The phrase “ransomware” sounds scary enough already, but for law firms it is even more ominous.
That’s because firms are entrusted with large amounts of confidential and sensitive data belonging to their clients and others. The consequences can be dire indeed if this information is seized and held hostage.
Recently, hackers have taken this approach, with at least five firms being attacked in January 2020.
“The attacks are part of a coordinated effort potentially affecting nearly 200 victims,” writes attorney and risk management expert Seth Laver for Professional Liability Matters. “Rather than delivering a ransom note to the infected system and waiting for payment, the recent hackers are publishing the victim’s name on a public website. If the victim does not pay, the hackers post a small amount of stolen data–client data–online as proof. Still won’t pay? Then the hackers slowly publish the client’s remaining data. The hackers are leveraging the target law firm’s obligation to maintain client data and to make the impossible decision of paying the ransom or publicly expose a client’s information.”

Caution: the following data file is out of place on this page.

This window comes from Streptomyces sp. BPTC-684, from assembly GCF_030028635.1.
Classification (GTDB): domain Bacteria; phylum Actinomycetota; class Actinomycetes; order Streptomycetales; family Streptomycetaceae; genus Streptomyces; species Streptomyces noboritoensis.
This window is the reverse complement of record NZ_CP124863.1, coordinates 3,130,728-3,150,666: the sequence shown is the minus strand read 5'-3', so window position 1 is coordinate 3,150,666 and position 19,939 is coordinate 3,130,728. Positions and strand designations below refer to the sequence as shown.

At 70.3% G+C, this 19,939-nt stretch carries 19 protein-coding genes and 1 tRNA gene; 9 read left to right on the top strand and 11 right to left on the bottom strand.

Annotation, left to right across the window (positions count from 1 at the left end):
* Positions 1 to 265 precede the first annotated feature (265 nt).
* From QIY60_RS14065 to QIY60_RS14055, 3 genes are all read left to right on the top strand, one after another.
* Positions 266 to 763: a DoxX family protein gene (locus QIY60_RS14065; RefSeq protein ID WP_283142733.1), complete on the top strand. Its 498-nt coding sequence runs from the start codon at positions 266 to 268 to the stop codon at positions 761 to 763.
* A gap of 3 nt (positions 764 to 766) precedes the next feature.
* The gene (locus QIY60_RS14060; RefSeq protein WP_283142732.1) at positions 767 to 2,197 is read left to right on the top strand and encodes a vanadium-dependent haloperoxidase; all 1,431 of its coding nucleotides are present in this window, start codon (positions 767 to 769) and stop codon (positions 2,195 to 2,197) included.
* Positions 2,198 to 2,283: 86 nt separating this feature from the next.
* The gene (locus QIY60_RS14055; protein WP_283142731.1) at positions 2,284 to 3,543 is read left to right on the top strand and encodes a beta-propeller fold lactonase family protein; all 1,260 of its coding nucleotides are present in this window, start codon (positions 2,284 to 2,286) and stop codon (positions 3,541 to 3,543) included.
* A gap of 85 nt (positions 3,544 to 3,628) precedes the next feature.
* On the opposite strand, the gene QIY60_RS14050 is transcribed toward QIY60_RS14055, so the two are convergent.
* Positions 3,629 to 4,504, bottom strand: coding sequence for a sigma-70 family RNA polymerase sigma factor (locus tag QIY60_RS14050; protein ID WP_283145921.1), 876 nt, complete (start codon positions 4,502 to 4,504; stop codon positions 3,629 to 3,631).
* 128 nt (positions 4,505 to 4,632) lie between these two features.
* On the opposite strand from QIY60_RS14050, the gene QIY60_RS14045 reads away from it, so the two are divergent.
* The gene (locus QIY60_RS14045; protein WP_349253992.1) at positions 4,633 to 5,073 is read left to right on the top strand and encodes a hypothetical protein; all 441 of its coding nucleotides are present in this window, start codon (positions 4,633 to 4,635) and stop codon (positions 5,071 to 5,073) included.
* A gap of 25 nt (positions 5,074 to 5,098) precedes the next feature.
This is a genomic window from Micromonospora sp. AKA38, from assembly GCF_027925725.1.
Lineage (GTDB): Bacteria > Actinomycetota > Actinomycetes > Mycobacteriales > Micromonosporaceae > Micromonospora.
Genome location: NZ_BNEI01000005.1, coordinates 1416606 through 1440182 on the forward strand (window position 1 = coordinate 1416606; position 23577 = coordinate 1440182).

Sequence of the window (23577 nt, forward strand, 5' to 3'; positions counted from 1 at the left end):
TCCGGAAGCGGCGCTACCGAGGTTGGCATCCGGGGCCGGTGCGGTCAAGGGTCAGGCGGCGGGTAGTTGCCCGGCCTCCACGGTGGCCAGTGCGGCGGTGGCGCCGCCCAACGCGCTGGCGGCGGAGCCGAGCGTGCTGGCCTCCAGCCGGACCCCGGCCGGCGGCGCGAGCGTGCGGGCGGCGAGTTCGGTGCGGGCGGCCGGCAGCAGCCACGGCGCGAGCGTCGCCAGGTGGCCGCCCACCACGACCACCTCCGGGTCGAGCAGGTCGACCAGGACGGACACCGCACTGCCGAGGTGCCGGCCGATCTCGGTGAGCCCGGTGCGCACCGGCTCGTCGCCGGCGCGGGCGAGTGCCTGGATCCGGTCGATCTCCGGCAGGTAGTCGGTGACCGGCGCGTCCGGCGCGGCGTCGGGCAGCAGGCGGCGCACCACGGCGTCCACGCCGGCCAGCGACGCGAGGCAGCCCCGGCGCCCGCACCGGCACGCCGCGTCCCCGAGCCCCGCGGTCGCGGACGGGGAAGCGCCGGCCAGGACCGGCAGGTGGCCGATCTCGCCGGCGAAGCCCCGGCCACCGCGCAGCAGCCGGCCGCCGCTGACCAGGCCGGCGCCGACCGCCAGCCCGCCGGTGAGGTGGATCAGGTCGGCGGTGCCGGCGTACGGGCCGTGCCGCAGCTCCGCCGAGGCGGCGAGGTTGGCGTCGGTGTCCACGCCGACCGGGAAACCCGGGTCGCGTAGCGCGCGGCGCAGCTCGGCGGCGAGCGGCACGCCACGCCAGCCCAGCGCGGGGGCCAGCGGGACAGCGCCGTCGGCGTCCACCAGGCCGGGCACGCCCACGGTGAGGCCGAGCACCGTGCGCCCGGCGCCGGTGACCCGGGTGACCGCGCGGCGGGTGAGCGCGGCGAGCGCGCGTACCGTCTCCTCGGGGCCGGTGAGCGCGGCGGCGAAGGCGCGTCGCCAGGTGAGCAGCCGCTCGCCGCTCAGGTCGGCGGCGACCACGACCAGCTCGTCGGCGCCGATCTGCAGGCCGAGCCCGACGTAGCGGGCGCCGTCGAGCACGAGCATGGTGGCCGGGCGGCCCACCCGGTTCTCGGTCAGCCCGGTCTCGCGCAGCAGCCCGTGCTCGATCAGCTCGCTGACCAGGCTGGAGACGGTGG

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The threat to law firms and their clients has “magnified substantially,” Laver reports. The ransomware of choice in the January attacks was apparently Maze software.
“The FBI warned of Maze in December 2019, and called for vigilance to combat this particular attack which began hitting the US in November 2019,” according to Professional Liability Matters. “According to the FBI, Maze used multiple methods for intrusion, including spam communications that impersonate government agencies and others. Of course, Maze is just one of different strains of ransomware emerging of late.”
Hackers can’t cause damage without first breaking into your network. They do that by delivering ransomware imbedded in emails with PDF, ZIP, Word, Excel attachments.
“Opening a malicious attachment may deploy the ransomware immediately or in the future,” Laver writes. “We don’t yet know the exact nature of these attacks, but it is generally understood that the vulnerability is the point of access and therefore the need to take precautions to shore up phishing security.”
Risk Management Takeaways:
- Sign up for the FREE webinar “10 Things Every Lawyer Should Know About Cybersecurity in 2020.” The program is presented on March 31. It carries one free hour of lawyer CLE credit. Sign up here.
- Train your staff to identify and report suspicious emails: “think before you click.”
- Learn about emerging threats and attack mechanisms.
- Contact the sender directly if the email directs you to transfer money or if red flags go off for other reasons.
- Purchase cyber liability insurance.
If you practice in Wisconsin, Texas, Minnesota, Ohio, Illinois, Indiana or Michigan, you can stay a step ahead of the competition by being a member of Alta Pro Lawyers RPG. You’ll get access to free webinars, the Pro Practice Playbook, Reminger ProLink, Ask the Risk Pro and more. Here’s how to join.